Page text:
In December of 2022, Fatherly reported that Epic Games — the studio that created the video games every parent loves to hate, Fortnite and Fall Guys — agreed to pay hundreds of millions of dollars to the FTC for violating the Children’s Online Privacy Protection Act, and to customers (or more likely, parents of customers) who were reportedly deceived into making in-app purchases that the FTC (and a million parents) claimed were nearly impossible to get refunded.
Perhaps this was you, opening up your bank statement after seeing an oddly high credit card balance and, in a moment of shock, found yourself on the hook for hundreds of dollars of purchases made to Fortnite.
But… you didn’t buy anything! And the game is free, right? And your kid promised they didn’t purchase anything, or you realize that they did and they knew what they were doing, but they didn’t have to ask you to do it in the first place.
And then you struggled to get the charges refunded by the company.
Well, now Epic Games has finally announced it’s ready to start giving out refunds to parents (and customers of all ages, though we all know who plays Fortnite) who were stuck in this quagmire.
“No developer creates a game with the intention of ending up here,” Epic representatives said in a 2022 statement on the company’s website about the settlement. “We accepted this agreement because we want Epic to be at the forefront of consumer protection and provide the best experience for our players.”
Here’s everything you need to know about the payments, when you’ll get them, and if you qualify.
What was the case against Fortnite?
The FTC levied a $275 million fine against Epic Games for violating the Children’s Online Privacy Protection Act, a law that protects children’s privacy on the internet — Epic Games was accused of not getting parent’s consent before collecting data about their minor users and for not deleting data of its minor users.
Epic Games also, for every parent that found a mysterious charge on their credit card billed to the company, agreed to pay out $245 million to those who had fallen prey to the “dark patterns” on their gaming platforms — AKA “something that is deliberately added to a game to cause an unwanted negative experience for the player with a positive outcome for the game developer,” per a Dark Patterns website.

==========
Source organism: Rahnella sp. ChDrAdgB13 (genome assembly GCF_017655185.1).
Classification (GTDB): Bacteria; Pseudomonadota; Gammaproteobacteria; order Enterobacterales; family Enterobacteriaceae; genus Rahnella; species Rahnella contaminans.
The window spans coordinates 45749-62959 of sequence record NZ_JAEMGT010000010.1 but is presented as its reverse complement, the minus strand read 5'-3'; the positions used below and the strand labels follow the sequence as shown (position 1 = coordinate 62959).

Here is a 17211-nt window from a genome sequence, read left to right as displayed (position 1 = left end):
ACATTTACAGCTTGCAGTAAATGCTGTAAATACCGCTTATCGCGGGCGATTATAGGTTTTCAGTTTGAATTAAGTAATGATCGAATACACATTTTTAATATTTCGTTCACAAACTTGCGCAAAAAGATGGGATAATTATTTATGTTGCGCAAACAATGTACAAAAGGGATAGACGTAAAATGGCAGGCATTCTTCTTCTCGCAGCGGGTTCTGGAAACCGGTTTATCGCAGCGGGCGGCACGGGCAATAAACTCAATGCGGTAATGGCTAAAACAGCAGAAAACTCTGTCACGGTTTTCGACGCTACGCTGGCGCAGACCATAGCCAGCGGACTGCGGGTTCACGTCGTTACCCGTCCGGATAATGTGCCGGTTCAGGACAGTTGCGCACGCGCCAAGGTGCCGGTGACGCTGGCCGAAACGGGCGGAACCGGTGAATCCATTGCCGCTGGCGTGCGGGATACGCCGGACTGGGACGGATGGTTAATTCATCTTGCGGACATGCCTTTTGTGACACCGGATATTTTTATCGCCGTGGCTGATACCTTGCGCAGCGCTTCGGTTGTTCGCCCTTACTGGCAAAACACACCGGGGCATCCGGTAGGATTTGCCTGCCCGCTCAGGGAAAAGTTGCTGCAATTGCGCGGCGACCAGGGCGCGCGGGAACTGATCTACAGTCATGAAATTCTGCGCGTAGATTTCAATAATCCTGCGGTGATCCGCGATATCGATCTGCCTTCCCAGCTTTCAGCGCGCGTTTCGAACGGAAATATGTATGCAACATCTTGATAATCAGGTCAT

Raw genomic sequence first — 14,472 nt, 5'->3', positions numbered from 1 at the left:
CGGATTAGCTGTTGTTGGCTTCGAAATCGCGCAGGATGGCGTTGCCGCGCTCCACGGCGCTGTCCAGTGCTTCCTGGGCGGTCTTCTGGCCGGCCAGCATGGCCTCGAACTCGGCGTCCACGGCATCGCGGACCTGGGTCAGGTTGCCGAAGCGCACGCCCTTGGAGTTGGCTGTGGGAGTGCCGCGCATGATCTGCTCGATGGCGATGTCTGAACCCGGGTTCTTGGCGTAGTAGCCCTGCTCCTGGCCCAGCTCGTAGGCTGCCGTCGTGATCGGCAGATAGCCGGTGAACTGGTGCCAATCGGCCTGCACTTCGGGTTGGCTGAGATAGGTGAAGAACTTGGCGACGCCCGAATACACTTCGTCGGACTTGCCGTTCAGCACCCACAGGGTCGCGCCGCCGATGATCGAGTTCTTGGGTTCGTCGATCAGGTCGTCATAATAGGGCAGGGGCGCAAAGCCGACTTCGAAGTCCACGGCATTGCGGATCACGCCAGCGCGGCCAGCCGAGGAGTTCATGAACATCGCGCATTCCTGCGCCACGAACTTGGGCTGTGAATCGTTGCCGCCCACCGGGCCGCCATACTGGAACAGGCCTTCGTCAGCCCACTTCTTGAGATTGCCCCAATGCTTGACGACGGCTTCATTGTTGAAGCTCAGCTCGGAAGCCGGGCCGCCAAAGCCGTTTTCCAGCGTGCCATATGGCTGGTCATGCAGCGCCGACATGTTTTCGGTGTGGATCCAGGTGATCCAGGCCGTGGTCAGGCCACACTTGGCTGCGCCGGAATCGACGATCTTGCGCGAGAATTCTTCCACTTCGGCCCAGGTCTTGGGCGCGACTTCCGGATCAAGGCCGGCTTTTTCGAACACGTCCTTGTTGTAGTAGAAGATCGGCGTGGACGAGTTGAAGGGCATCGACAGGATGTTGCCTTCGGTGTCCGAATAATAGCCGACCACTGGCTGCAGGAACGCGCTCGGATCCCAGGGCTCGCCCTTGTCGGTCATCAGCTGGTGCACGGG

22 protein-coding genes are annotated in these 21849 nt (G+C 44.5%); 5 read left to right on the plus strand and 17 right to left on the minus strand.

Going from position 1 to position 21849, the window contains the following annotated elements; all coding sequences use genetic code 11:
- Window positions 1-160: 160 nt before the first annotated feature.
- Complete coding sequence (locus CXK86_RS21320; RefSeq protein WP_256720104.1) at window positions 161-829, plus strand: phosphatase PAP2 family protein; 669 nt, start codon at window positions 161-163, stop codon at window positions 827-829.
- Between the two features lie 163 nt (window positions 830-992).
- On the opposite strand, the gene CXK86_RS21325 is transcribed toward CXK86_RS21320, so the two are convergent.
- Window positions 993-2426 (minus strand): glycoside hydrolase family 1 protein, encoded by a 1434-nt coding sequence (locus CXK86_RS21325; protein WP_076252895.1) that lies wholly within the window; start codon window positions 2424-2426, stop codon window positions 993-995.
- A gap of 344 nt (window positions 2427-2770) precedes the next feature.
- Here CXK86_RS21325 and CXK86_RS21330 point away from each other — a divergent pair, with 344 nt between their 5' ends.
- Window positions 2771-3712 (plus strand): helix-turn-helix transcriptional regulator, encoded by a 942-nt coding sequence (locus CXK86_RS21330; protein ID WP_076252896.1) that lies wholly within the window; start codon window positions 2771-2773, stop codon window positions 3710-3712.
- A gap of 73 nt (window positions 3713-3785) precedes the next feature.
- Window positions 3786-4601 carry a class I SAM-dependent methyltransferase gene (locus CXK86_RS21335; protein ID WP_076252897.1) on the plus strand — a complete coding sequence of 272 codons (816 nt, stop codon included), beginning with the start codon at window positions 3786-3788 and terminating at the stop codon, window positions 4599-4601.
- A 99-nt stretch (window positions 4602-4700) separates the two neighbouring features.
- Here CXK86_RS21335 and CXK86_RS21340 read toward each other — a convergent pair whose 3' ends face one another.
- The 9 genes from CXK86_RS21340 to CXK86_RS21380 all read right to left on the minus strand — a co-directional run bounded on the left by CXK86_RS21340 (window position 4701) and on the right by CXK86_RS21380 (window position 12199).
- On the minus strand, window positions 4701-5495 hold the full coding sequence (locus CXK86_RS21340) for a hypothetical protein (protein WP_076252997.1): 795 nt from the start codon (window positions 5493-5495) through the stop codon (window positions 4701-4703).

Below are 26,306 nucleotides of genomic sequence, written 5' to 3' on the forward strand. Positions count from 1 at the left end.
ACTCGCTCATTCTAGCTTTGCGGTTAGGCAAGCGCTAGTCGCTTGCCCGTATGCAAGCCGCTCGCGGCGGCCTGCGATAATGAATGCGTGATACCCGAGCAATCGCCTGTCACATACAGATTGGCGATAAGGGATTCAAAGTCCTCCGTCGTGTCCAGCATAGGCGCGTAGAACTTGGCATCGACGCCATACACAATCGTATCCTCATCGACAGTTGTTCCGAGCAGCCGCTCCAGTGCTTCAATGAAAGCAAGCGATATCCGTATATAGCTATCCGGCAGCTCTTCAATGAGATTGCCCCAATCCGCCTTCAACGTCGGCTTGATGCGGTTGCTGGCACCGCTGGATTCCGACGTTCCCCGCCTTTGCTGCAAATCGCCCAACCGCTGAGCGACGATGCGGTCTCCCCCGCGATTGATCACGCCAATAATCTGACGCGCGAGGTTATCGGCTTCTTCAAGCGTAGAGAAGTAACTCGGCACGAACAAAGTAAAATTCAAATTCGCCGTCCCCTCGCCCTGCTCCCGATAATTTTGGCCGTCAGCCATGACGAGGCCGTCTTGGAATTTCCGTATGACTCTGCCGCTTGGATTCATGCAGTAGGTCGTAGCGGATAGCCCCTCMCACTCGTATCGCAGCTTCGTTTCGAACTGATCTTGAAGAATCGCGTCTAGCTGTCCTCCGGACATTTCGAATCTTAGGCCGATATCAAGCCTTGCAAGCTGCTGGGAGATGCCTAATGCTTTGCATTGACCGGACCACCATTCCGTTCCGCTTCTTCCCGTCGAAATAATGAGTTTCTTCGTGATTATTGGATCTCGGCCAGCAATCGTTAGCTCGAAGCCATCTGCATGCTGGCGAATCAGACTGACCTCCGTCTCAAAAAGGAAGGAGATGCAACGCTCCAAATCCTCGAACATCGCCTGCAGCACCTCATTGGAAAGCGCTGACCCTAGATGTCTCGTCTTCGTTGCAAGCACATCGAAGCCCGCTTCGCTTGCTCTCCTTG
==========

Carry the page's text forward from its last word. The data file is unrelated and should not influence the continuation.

In this case, those “dark patterns” were “V-Bucks.” Though the game is free, users can spend real dollars to purchase the in-game currency to upgrade their characters or buy “battle passes,” which unlock more skins and collectibles for players. In this case, kids were reportedly directed to make in-app purchases, which were then challenging to reverse.
If you were one of those parents, you know exactly how tough that was — the FTC notes that the company “charged parents and gamers of all ages,” and then made it super challenging to get those refunds, locking “the accounts of customers who disputed wrongful charges with their credit card companies.” The FTC alleged the cancel or refund buttons were hard to find, and underage users were able to make purchases without parental consent.
And it wasn’t just irresponsible kids not understanding what money is — though that certainly played a part. Game design led to problems, too.
“Fortnite’s counterintuitive, inconsistent, and confusing button configuration led players to incur unwanted charges based on the press of a single button. For example, players could be charged while attempting to wake the game from sleep mode, while the game was in a loading screen, or by pressing an adjacent button while attempting simply to preview an item,” the FTC said.
The FTC also said that Epic would lock the accounts of those who were trying to fight their charges and that if they were reinstated, “consumers were warned that they could be banned for life if they disputed any future charges.”
How do I know if I qualify for a settlement or refund?
The FTC says you should apply for a refund if you are any of these people and you are over 18:
- “You were charged in-game currency for items you didn’t want between January 2017 and September 2022
- Your child made charges to your credit card without your knowledge between January 2017 and November 2018
- Your account was locked between January 2017 and September 2022 after you complained to your credit card company about wrongful charges”
How do I apply to get my refund?
Go to www.fortniterefund.com/file-a-claim. Make sure you have your Epic Account ID on hand if you didn’t get an email from Epic Games with a claim number. You have until mid-January of 2024 to apply, so why wait?
Will I get all of my money back?
Unfortunately, it’s impossible to say how much money people will get from this refund. Epic Games is saying that it really depends on how many people file claims to get their money back, and have fingered at least 37 million potential customers who qualify. You can do the math from there.